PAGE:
CHICAGO — When the American Medical Association convened its first meeting, the year was 1848, and the main item on the agenda was pain, or rather the use of anesthesia to relieve physical pain. Fast forward 172 years to June 2020 and the AMA convened its annual meeting of its House of Delegates to once more deal with pain — but this time, it was pain of a nation riven by centuries of racism and staggering under the burden of a pandemic.
And, against that background, the AMA, which was long criticized by many as “a good ’ole’ boys’ club” out-of-step with a more diverse medical community, issued a forceful condemnation of racism. Unlike previous House of Delegates meetings that were gaveled to order by flag-waving and marching bands — yes, marching bands inside crowded ballrooms — the 2020 meeting was virtual, relying on state-of-the-art technology.
In a video, the AMA’s board of trustees declared that “racism, in its systemic, structural, institutional, and interpersonal forms, is an urgent threat to public health, the advancement of health equity, and a barrier to excellence in the delivery of medical care.”
The board’s action followed publication of a scathing indictment of police brutality issues in a viewpoint article.
In the action approved by the trustees June 7, the AMA went on-the-record:
- Opposing all forms of racism.
- Denouncing police brutality and all forms of racially motivated violence.
- Pledging to actively work to dismantle racist and discriminatory policies and practices across all of health care.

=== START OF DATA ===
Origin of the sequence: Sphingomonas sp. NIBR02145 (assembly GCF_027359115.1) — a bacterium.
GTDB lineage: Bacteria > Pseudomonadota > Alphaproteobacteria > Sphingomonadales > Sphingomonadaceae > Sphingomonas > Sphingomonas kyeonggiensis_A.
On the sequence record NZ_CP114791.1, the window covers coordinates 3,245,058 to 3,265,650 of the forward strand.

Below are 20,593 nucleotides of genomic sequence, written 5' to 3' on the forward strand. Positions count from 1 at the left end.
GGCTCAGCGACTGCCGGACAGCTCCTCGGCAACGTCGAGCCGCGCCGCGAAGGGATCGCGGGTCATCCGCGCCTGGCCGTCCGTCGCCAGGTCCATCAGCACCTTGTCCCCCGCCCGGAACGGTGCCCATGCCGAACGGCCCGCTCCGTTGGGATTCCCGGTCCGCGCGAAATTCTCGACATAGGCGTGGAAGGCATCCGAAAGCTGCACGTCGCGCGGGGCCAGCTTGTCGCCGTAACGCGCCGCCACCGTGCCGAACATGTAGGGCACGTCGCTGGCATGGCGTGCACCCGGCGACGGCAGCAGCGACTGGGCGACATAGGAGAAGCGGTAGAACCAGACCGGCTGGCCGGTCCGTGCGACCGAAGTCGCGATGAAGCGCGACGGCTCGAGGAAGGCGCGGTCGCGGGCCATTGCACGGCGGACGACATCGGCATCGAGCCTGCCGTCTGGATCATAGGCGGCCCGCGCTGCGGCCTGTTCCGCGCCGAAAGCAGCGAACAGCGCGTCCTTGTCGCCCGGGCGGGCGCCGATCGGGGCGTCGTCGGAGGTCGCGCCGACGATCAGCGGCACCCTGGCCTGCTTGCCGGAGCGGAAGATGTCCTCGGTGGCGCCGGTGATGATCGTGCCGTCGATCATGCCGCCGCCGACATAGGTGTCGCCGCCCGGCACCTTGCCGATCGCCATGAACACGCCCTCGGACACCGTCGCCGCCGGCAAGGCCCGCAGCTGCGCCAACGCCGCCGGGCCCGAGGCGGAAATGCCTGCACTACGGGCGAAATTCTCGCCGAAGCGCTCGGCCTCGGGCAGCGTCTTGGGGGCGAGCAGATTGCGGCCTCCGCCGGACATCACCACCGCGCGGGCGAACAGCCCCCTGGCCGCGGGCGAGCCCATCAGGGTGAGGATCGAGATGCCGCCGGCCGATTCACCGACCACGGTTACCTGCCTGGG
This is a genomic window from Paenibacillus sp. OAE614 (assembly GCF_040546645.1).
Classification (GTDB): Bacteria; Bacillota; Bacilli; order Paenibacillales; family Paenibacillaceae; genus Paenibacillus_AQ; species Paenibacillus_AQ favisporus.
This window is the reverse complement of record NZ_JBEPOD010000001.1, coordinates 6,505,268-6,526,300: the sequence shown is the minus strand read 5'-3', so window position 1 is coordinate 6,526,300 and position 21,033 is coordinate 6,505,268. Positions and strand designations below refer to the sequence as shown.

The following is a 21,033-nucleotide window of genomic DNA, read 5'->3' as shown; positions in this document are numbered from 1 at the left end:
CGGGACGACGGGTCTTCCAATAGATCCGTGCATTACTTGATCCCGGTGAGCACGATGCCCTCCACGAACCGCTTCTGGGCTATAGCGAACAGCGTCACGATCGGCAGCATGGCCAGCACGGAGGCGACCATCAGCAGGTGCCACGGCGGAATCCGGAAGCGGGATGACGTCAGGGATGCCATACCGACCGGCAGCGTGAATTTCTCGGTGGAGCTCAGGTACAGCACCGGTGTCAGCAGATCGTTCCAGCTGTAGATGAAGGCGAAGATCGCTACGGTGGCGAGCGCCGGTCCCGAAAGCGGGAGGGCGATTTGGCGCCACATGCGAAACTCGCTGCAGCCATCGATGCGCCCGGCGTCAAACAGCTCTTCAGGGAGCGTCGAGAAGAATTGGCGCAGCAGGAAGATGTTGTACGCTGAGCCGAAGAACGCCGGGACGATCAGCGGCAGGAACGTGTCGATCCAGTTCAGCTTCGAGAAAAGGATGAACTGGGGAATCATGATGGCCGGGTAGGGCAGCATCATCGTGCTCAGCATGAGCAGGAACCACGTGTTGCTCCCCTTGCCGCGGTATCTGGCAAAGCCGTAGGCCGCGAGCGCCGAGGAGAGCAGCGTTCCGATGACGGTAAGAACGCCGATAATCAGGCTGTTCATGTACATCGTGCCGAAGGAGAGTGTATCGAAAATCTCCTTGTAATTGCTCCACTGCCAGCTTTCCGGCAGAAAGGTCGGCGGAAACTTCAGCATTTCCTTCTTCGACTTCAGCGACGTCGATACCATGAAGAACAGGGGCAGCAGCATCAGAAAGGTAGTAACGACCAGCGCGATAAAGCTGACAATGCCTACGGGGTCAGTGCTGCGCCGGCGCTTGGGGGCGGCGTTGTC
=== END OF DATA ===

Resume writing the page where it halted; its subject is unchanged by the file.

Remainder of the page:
And, the AMA owned its role in the culture of racism, noting that it “recognizes that worsening inequities, unequal access to care, and the disproportionately small number of Black physicians all have roots in past actions of the AMA. In 2008, the AMA apologized for more than a century of policies that excluded Black physicians,” it said in a statement.
“In 2019, the AMA hired its first chief health equity officer to establish the AMA Center for Health Equity to solidify AMA’s commitment to embed health equity into the DNA of our organization and our work. Over the past few months, the AMA has issued strong statements denouncing police brutality, racism, and xenophobia in the language of public officials. The AMA fully understands that there is tremendous work still to be done to ensure that no one is left out and that everyone has the opportunity, conditions, resources, and power to achieve optimal health.”
In other business, the AMA inaugurated a new president, Susan R. Bailey, MD, an allergist from Fort Worth and elected Gerald E. Harm, MD, a family physician from Pawleys Island, South Carolina, as president-elect.
Peggy Peck, Editor-in-Chief, BreakingMED
Cat ID: 587
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